Adding to its list of benefits, new research suggests this powerful nut not only offers essential nutrients, but may also be a “smart snack” for helping to prevent obesity.
Published in the Journal of Applied Research on Children, the study “Benefits of a snacking intervention as part of a school-based obesity intervention for Mexican American children,” found that high risk adolescents who consistently consumed a daily snack of peanuts or peanut butter significantly decreased their Body Mass Index (BMI) over a 6-month period.
The 6-month, randomized study followed a large group of 257 Latino adolescents who were overweight and obese. Despite being at very high risk, the children who ate the peanut and peanut butter snacks more than four times a week showed better results than those that ate them less than once a week or not at all. The average age of the subjects was 12 years old, and both boys and girls showed similar benefits. The snacks consisted of 1 oz. of peanuts or 3/4-oz. of peanut butter that was often used as a dip for vegetables or fruit. Snacking patterns showed that peanut butter was consumed 56% of the time and peanuts 44% of the time.
Discussing the study, principal investigator Dr. Craig Johnston at the University of Houston commented, “We have shown that schools, aftercare programs and parents can easily replace unhealthy snacks with peanuts or peanut butter and it works on many different levels.”
According to USDA, about one quarter or more of daily calories come from snacks, about the same as calories from lunch. Therefore, it is important to make sure calories reduce hunger and provide essential nutrients to maintain a healthy weight.
The Healthy, Hunger-Free Kids Act required the USDA to issue new “Smart Snacks in School” nutrition standards. “Based on these standards, peanuts were one of the ‘smartest snacks,’ with zero empty calories. Furthermore, the relatively high fat and protein content of peanuts helps to promote satiety while providing a healthy snack option for weight management,” the researchers stated.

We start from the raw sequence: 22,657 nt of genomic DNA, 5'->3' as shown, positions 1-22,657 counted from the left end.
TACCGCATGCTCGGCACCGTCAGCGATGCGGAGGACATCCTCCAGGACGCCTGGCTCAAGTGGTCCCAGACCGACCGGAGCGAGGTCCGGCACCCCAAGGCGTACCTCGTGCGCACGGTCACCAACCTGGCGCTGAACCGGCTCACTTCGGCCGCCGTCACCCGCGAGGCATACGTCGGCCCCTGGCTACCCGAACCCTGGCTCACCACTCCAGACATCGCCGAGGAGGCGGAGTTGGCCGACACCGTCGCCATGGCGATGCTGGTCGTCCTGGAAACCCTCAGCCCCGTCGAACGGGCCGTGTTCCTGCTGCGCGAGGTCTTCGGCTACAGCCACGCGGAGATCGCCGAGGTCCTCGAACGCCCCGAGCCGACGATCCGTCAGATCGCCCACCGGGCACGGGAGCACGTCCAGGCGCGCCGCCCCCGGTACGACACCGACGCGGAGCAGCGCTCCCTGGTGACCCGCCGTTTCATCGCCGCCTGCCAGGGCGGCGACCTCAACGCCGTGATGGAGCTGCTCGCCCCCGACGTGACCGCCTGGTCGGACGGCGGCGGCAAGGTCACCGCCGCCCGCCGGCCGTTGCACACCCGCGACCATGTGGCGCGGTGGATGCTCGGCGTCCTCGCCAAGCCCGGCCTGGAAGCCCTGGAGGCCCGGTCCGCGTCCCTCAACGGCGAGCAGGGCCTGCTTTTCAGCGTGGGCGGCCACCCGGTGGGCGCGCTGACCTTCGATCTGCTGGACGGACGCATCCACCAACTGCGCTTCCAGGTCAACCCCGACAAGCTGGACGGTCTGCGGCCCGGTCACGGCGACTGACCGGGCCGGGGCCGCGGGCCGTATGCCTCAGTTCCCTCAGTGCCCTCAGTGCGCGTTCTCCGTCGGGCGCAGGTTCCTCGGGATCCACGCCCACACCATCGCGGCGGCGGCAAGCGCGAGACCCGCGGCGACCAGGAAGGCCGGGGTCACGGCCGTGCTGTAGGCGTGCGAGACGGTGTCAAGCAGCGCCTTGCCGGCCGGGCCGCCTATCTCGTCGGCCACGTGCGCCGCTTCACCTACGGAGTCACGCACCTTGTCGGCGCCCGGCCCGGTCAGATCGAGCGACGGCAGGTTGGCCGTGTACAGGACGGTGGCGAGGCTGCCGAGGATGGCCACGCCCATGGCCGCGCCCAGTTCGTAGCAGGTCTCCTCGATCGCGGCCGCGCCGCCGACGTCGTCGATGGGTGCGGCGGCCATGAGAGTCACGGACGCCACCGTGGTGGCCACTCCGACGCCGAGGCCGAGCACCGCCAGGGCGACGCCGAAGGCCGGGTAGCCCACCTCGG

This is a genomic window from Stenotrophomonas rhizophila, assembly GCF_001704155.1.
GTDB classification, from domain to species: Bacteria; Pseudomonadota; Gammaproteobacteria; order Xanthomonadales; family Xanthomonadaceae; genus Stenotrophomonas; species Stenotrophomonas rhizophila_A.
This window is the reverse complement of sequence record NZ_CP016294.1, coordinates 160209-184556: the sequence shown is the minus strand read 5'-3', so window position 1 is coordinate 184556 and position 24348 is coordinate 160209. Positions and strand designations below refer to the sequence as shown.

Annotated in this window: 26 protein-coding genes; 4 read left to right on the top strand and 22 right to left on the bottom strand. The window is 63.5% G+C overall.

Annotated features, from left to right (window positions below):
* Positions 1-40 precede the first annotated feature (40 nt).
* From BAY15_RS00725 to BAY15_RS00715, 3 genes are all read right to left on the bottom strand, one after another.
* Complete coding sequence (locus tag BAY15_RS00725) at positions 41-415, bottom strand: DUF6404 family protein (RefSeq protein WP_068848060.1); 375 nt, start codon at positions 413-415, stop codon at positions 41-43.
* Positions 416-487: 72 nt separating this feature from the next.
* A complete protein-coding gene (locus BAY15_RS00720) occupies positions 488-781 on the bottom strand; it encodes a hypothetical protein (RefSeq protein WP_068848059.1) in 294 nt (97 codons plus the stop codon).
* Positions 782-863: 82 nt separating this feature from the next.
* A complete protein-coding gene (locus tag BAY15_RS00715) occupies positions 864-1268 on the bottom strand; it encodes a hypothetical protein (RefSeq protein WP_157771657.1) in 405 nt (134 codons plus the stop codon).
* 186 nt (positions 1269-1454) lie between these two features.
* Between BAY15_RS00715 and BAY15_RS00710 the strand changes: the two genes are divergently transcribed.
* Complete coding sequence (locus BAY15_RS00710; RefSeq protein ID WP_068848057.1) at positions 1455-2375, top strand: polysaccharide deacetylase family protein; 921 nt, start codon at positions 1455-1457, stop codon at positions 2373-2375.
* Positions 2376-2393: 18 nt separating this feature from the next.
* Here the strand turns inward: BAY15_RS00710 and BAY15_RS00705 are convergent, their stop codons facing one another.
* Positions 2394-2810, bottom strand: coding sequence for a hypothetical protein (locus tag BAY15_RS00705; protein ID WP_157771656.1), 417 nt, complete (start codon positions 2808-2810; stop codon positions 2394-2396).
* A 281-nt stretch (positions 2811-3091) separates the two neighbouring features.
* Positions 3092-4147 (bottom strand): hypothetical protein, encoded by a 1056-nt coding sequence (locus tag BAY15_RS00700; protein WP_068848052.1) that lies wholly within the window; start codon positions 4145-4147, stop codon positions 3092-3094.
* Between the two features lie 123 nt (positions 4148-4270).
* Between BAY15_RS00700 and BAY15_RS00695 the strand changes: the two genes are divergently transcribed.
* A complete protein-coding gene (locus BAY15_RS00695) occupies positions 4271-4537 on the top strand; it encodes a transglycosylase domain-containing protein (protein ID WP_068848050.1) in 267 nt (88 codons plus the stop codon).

Despite the plentiful benefits peanuts offer, some parents worry about giving them to their children over concerns of an allergic reaction. And rightfully so—peanut allergy is the most common food allergy, according to Food Allergy Research & Education (FARE). The number of children in the U.S. with a peanut allergy more than tripled between 1997 and 2008. However, emerging research indicates that early exposure to peanuts may prevent the allergy later in life.
A recent study funded by FARE and the National Institute of Allergy and Infectious Diseases (NIAID), part of the National Institutes of Health (NIH), established that most children previously enrolled in a pivotal peanut allergy prevention study in which they were introduced to peanuts early in life continued to tolerate peanuts, even after avoiding them for a full year.
Last year, researchers published results of the groundbreaking LEAP Study, a randomized clinical trial enrolling more than 600 infants at high risk for developing a peanut allergy, in which one group was fed peanuts early in life while the other group completely avoided peanuts until the age of five. For the children who were fed peanuts, sustained consumption was highly effective—with just 3% developing peanut allergy vs. 17% of those in the avoidance group.
In the new LEAP-On Study, the continuation of the LEAP Study, researchers sought to determine whether those children who consumed peanuts until age five would develop peanut allergy if they subsequently avoided peanuts for 12 months.
The results, published in the New England Journal of Medicine, showed that the 12-month period of avoidance was not associated with a significant increase in the prevalence of peanut allergy. At age six, the prevalence of peanut allergy was 4.8% among those in the consumption group and 18.6% in the avoidance group.
“These findings are important because they demonstrate the potential for people to become tolerant to peanut, and not just desensitized,” said James R. Baker, Jr., MD, CEO and chief medical officer of FARE. “We are pleased to see that the results of the LEAP Study have begun to make an impact through the updates to NIAID’s clinical guidance for physicians, which will address the role of early consumption in prevention of peanut allergy, and we believe that the findings from LEAP-On provide additional evidence that will be helpful in further informing advice for new parents from their healthcare providers.”